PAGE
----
Statistical Nonsense Credited For Drop In Accidents

Thursday, 18. August 2011

Hi, Graham Hill here, thank you so much for visiting my blog, I hope you learn a lot and as a result end up driving a great car. In order to do so you can get all the information you need by buying my book, An Insider Guide To Car Finance or use me to finance your next car. Happy driving.

Regular readers know that I’m rarely controversial but it really gets my back up when people take statistics and draw cow poo conclusions from them. Last year there was a huge drop in the number of miles that motorists drove, technology has meant that salesmen and engineers, those most commonly involved in road incidents, have been on the road much less and the escalating cost of fuel has caused motorists to drive more sensibly and drive fewer miles. Quite understandably road fatalities dropped massively also.

They fell from 2,222 in 2009 to 1,857 in 2010, the lowest level since records began in 1926. In fact it’s the first time the number has dropped below 2,000 which is fantastic news.

But what do the leading motoring groups say was the reason for this drop? Nope, not fuel costs or cost of keeping cars on the road. Nope, nor the other reasons that I mentioned or the recession, it was of course the Scrappage Scheme!

What???? I think someone has been at the Special Brew again! I love it when commentators say things on behalf of their organisations when the basis of their comment is pure guesswork.

An AA spokesman suggested that scrappage took out the 10 year old cars that would have become teen drivers’ cars, finally filtering out cars fitted with old technology and replacing with new. The RAC made similar comments. Well you dopey sods, had you actually been out and spoken to the teens that were in the market for their first car?

I can tell you that they wouldn’t want to shake the hand of Alistair Darling who introduced the scheme. First of all look at who swapped their old car for new ones.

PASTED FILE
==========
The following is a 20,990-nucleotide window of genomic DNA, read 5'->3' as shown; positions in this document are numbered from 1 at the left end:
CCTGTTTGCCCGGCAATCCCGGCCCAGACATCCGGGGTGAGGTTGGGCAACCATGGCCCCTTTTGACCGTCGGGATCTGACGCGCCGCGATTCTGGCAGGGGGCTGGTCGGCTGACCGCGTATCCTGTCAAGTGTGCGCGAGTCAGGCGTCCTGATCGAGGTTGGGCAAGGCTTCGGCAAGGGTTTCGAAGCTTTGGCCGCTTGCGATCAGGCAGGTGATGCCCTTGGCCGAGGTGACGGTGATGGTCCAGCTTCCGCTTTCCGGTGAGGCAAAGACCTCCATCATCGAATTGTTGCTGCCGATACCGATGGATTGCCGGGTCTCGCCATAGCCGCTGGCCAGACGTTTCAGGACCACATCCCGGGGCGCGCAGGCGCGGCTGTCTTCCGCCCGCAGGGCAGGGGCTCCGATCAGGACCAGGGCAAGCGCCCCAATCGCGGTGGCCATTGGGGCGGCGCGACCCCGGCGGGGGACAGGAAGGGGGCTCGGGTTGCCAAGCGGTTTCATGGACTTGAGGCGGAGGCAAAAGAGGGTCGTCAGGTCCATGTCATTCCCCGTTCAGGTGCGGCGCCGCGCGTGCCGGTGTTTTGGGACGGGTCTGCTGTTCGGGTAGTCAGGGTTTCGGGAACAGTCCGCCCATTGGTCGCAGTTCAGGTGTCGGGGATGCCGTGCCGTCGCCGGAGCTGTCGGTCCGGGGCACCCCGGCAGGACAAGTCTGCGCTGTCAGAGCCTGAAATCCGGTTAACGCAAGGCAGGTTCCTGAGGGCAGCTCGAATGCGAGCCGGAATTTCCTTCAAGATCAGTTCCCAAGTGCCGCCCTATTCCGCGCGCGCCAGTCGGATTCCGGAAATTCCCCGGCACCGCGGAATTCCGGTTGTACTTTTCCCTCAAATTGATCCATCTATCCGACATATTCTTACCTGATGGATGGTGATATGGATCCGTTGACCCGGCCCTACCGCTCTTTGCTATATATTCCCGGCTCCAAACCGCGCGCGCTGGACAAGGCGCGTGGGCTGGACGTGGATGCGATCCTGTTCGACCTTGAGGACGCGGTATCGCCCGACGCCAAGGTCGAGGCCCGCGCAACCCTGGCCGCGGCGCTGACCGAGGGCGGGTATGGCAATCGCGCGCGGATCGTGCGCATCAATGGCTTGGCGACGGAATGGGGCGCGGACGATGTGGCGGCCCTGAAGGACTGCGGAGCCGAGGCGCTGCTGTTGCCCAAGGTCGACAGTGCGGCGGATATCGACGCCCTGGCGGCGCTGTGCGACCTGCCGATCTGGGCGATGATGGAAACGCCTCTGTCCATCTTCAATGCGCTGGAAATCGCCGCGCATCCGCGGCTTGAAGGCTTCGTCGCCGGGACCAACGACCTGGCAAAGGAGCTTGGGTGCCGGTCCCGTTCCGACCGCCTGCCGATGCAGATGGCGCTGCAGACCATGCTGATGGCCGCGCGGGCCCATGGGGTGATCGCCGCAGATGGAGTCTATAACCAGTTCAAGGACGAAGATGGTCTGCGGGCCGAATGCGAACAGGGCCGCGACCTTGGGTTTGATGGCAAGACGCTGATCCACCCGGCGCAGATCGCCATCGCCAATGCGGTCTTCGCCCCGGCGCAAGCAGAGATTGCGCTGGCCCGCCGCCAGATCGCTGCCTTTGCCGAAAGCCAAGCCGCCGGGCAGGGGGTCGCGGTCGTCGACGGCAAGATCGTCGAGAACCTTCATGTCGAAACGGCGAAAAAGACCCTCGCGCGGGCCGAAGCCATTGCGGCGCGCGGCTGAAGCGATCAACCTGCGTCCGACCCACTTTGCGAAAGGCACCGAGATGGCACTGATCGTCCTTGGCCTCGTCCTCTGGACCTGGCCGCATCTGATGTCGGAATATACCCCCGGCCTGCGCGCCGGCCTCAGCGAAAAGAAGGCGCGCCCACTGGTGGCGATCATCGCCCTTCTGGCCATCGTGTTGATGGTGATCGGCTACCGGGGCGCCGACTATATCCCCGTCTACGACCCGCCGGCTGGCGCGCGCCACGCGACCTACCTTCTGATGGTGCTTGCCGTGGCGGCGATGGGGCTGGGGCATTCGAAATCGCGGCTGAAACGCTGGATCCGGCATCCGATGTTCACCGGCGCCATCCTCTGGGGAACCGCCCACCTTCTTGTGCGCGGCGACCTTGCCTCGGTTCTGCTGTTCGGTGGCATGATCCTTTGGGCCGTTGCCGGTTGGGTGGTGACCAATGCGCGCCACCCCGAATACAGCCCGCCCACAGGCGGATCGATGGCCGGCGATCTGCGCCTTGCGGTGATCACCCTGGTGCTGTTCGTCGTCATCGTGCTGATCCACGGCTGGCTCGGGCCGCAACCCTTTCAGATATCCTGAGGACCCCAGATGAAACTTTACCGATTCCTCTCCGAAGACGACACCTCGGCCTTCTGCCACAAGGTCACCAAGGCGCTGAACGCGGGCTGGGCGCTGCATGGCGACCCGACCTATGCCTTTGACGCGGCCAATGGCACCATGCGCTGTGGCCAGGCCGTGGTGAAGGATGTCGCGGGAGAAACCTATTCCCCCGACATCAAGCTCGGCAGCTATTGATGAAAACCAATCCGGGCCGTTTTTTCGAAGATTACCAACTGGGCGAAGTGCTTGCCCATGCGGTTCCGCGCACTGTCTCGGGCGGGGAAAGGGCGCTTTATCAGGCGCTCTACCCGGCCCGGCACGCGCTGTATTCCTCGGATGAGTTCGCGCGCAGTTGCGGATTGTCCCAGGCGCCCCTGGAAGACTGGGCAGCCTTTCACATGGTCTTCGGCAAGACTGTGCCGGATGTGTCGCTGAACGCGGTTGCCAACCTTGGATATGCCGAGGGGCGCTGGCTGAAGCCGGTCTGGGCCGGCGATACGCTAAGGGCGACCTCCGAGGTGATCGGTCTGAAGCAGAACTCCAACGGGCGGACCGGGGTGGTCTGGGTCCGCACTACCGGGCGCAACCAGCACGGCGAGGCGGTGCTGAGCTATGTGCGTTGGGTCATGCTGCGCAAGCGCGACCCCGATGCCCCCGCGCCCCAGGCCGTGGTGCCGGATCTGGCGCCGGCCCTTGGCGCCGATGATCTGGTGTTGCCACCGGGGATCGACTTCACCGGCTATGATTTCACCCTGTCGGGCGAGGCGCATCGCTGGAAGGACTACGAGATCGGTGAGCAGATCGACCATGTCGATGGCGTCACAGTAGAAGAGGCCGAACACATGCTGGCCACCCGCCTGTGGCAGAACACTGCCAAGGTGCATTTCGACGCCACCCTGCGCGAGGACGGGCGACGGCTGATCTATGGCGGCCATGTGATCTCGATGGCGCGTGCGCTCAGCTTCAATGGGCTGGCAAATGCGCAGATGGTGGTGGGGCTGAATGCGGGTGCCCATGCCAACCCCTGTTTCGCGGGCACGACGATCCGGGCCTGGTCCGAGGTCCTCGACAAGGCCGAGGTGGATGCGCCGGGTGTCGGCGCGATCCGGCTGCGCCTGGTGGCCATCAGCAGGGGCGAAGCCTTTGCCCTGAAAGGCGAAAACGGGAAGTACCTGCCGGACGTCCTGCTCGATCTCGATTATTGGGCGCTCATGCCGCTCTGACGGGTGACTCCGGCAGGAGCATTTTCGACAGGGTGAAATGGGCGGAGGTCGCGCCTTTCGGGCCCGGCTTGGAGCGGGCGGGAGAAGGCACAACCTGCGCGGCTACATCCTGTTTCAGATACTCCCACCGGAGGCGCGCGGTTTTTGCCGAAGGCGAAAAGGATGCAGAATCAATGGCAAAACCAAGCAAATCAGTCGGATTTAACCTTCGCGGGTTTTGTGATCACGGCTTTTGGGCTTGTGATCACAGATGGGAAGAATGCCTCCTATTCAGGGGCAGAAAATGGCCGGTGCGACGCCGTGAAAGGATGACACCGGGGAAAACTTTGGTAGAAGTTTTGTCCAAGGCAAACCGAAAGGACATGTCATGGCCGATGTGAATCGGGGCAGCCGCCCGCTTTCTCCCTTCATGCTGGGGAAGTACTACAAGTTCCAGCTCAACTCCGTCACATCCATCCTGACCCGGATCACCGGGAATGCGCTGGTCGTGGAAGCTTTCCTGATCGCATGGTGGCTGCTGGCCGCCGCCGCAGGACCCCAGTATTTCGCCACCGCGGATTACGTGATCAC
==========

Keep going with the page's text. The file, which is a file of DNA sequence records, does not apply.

It wasn’t teenage drivers it was relatively elderly and well off drivers who could afford a new car so even the most stupid people could work out that the majority of cars that were scrapped were actually in pretty good condition as they had been properly serviced and maintained.

Speak to a few main dealers and you would have that confirmed. Then you have the teenage drivers who had scraped together a thousand pounds to spend on their first car.

With the 400,000 scrapped cars no longer available supply dropped and lower end used cars increased in value so the teenager that would have managed to buy a 7 year old car with his £1,000 now had to drop to a 10 or 12 year old car.

The banger sellers now found themselves having to buy and repair 12 and 14 year old cars in order to satisfy the demand from yougsters, single parents and those losing their company cars through redundancy and needing a ‘set of wheels.’

No Mr AA the youngsters didn’t suddenly revert to new technology 5 year old cars that saved lives they had to drop down to bodged up 15 year old cars with dodgy MOT’s. The AA said that the new technology cars were now being snapped up by teenagers, the group that needs them most.

Whilst I agree that testosterone charged youngsters need these cars the scrappage scheme actually had the opposite effect as teenagers had to lower their sights to the older cars that they could then afford.

In future it would be nice if the motoring organisations carried out some investigations before making rather silly comments! By Graham Hill

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